How a small school can offer big advantages
“We don’t know who we are until we see what we can do.”
– Martha Grimes
As many of us exited the theater last weekend, we were humming or singing our favorite song from the musical “Grease.” Students in the upper school acted beautifully, danced with aplomb, and sang with gusto the many hits from this well-known play portraying life in the late 1950’s. Congratulations to the cast, crew, Ms. G, and Mr. C for an excellent series of shows to sold-out crowds.
Watching the play, I marveled at how many students in the show were deeply involved in the other areas of school. For example, so many girls basketball players had roles in the show and on the tech crew that we couldn’t have any games during final rehearsal week. Similarly, there were thespians who starred on other athletic teams, were members of the Literary Magazine, and participated in a variety of activities around school. It was if students quickly traded a uniform for a costume and kept right on going.
The ability to participate in a variety of activities can be one of the hallmarks of a small school with a supportive culture. Schools with smaller classes than the norm enable teachers and students to know each other on a deep level and work closely together. Faculty and staff members can recognize students’ strengths and weaknesses; consequently, they can challenge and support them accordingly. In the process, children and adolescents can perform at a high level and discover their interests and passions. Sadly, too many people can probably empathize with the founder of Khan Academy, Sal Khan when he said, “I spent years where I did not have a meaningful conversation with a teacher.”
In addition to having classes with fewer students, small schools offer children and adolescents the opportunity to play a participatory role in their school. Students can advocate for themselves and their peers and have a larger role than in larger schools where they may be one of hundreds or thousands of young people.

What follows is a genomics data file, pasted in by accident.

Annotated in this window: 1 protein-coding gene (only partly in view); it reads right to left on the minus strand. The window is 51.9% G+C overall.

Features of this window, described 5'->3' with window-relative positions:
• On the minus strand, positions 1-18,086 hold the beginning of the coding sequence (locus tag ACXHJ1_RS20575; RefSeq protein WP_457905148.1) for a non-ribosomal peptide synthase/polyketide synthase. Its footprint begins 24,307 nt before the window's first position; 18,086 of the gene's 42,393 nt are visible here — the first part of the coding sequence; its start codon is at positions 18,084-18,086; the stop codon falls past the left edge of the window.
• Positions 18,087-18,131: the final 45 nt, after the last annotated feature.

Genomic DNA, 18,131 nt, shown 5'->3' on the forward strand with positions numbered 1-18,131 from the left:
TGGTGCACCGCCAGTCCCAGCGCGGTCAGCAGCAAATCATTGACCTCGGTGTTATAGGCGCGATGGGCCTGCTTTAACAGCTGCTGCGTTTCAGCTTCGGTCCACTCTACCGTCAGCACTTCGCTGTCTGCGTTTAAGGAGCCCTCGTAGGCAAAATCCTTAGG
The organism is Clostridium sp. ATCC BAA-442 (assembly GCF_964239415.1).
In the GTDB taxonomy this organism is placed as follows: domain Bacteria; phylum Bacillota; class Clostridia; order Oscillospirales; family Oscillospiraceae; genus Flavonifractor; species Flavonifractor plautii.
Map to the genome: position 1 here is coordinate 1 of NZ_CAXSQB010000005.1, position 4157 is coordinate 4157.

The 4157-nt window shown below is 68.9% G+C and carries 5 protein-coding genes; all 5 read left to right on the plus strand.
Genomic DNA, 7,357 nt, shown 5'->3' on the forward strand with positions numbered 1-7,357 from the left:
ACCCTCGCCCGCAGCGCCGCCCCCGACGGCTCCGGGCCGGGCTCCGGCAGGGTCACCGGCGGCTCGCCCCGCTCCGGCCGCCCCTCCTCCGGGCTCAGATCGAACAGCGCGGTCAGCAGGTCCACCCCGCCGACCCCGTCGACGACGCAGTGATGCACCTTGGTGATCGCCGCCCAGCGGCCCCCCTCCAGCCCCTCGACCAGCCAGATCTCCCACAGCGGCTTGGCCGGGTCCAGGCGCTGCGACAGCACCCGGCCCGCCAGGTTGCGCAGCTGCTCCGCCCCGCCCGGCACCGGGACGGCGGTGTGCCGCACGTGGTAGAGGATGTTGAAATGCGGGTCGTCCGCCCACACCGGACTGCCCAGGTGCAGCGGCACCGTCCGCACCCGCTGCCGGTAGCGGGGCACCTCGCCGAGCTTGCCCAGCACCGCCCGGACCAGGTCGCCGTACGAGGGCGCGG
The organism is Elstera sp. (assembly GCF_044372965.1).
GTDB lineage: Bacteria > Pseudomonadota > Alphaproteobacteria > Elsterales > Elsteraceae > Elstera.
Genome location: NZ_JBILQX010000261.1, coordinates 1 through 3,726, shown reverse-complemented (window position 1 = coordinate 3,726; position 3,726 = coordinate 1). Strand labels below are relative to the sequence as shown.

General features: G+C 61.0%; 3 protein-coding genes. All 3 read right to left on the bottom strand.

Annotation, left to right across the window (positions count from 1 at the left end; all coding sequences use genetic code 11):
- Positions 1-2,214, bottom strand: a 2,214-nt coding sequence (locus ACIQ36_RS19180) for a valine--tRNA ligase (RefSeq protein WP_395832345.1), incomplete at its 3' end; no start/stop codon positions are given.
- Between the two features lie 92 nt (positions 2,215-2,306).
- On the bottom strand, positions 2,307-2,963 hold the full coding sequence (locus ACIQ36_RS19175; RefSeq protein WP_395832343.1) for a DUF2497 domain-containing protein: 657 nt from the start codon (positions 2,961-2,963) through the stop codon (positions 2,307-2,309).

At Keystone, it’s de rigueur for students to approach administrators with an idea or a concern; candidly, this may be one of the most pleasant elements of working here. I always appreciate when students have digested and understood the school’s mission to the degree that they speak up when they see something that may not be in line with their understanding of the school’s core pillars or our Cobra Code.
It’s difficult for a child to get lost in a small class; similarly, students in a small school may receive more notice than in a bigger school, and their ideas can be heard by a receptive ear.
Although it may sound counterintuitive, being in a small school can offer students even more opportunities than in a larger school where there are pecking orders or informal barriers to entry. Children and teens can try a multitude of activities in a variety of areas and find new interests and possibilities. As opposed to having to struggle through a number of hoops, students are able to jump in and stretch themselves. By virtue of their size, small schools require student curiosity and flexibility,and this is to the student’s benefit.
However, school size cannot be the only determinant for students to become Renaissance people. There must also be a culture of mutual support and encouragement. Children need to know that it’s ok for them to try a new sport or activity and they will not be subject to ridicule. Adults should stress that there will be inevitable challenges as children venture into new areas, but the only thing worse than not doing something well immediately is not trying it at all.
Repeatedly at Keystone, we witness students join a team or participate in an activity with no previous experience. They demonstrate a remarkable degree of courage in putting themselves out there. In the process, children and young adults learn a new skill or find a novel talent previously hidden or unrecognized. They grow as academicians, artists, performers, athletes, and human beings, and it’s a pleasure to observe.
Several times during last week’s performances of “Grease,” adults and students in the audience looked at each other and expressed with a combination of surprise and glee “Wow, who knew that person had such a beautiful voice!’ In a small school, we all benefit as students stretch themselves, grow, and develop. How fortunate we are!